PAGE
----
The Simpsons, what now television

What are we going to do about the Simpsons?

Right now, the television series featuring a yellow family with multiple, multiple problems is on its 25th season. It is the longest running sitcom on television in the United States right now.

Marcia Wallace, who played Edna Krabapple on the Simpsons, died at the age of 70. It’s a sad moment not only for fans of Wallace, who also appeared on the Bob Newhart Show, but also for the character who exist in the show’s world.



Any television show goes through phases where it’s just not as good as they used to be. The Simpsons is now in its 25th season and it has aired almost 530 episodes, which is just ridiculous considering its contemporaries.

And yet, Fox is looking to keep the show going until the end of the decade, so that’s until about 2020. In five years, a lot can happen. Not to sound dire, but Yeardly Smith (Lisa, 1964), Dan Castellaneta (Homer, 1957), Julie Kavner (Marge, 1950), and Nancy Carwright (Bart,  1957), what would happen if any of these voice actors suddenly died? Would it be as convenient as simply replacing the character with someone else? What would happen?

While the characters might be immortals, the actors are not as we’ve seen with the sad passing of Wallace this week. Wouldn’t it be a good idea to end the show now? Isn’t it just going to get worse? The immortality of the Simpsons is starting to cause problems, especially considering their voice talent is slowly starting to disappear.



“We had a dilemma at the very beginning of the show, because the way I had originally written it was that it was timeless,” Matt Groening, the show’s creator told the LA TImes last year. “And then in order to tell a story we anchored the Simpsons in time and had Marge and Homer graduate from high school in 1974; if that were true, they’re pretty old now. Bart has remembered a lot of things since 1989, and yet he’s 10,” he said.

He also told KBBL-TV in Portland this little nugget about the show a few weeks ago:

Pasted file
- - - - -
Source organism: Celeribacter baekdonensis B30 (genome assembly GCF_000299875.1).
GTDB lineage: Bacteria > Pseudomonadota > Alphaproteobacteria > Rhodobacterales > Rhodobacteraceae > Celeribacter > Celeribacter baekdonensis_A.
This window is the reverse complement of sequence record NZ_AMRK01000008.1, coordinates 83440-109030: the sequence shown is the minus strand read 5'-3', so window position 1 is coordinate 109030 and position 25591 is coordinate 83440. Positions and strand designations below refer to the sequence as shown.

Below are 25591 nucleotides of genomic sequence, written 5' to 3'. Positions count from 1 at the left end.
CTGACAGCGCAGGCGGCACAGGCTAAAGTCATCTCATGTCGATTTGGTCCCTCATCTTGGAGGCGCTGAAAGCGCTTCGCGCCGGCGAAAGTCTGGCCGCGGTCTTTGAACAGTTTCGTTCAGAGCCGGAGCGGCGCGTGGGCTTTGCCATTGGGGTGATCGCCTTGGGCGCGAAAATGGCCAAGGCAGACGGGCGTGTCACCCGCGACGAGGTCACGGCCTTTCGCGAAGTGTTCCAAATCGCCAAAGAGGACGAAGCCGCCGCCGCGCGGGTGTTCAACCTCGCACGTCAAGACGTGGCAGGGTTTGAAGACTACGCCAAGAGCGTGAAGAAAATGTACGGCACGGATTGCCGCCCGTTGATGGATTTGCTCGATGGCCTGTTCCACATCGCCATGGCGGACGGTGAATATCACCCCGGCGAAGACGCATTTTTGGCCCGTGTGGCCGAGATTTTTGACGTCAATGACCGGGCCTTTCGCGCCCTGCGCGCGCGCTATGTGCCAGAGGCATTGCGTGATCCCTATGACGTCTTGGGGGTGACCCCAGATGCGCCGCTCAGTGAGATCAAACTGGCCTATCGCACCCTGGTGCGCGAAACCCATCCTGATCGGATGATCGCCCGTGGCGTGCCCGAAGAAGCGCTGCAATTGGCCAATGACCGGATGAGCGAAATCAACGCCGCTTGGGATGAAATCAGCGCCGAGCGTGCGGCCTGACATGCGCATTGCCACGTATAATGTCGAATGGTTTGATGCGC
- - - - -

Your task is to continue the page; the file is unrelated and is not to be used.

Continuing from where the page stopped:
“I’m surprised The Simpsons is still on TV, frankly. I think we should have ended it years ago,” Matt Groening told KBBL-TV in his hometown of Portland, Ore., when asked about the show’s 25th season, which premieres Sunday, Sept. 29.

Groening, 59, admitted that the show’s quality, as well as its ratings, has dropped over the years. Even the series’ long-awaited movie, he felt, was “disappointing.”

“It’s cool to reach 1,000 episodes or whatever we’re at; but truthfully, I haven’t watched the show regularly in about 15 years,” he said. “On Sundays I watch stuff like Breaking Bad or Mad Men.

“I did see the episode where it was in the ’90s, and Homer fronts this Nirvana-type band. God, those were awful. I hope someone got fired over that.”

Even the show’s creator, to a degree, wants to see the show come to an end. For anyone who has grown up with the Simpsons, we’ve seen its decline. While people still love the series, most people can agree that after the first eight seasons, the show started to go on a downward spiral. The two main problems for the show are: it’s going on too damn long and since the characters are immortal it prevents the show from growing in any way.

Homer's life has always been filled with struggle.

Homer’s life has always been filled with struggle.

All the writers are able to do it take the characters down different roots and take away from the things that made them really special. Homer, for instance, when was the last time we saw him come home from work? Considering that his job at the Nuclear Power Plant in Springfield resulted in many of the most difficult challenges the family has faced, Homer’s job has turned into more of a running joke than an actual problem for him and his family.


The struggle his family faced was real. Now they’re able to travel to other countries on a whim through a kind of pervasive deus ex machina. Simpsons writers just provide the Simpson family with whatever they want now. “Just go! Explore the world and make fun of other cultures on the bank of the narrative.”

What would happen if the Simpsons ended? What would happen if the writers allow the characters to grow a few years? For god sake, Lisa is still in Grade Two! (Or one, I can’t really remember right now). In any event, change is good and the show is due for a change or due to end.


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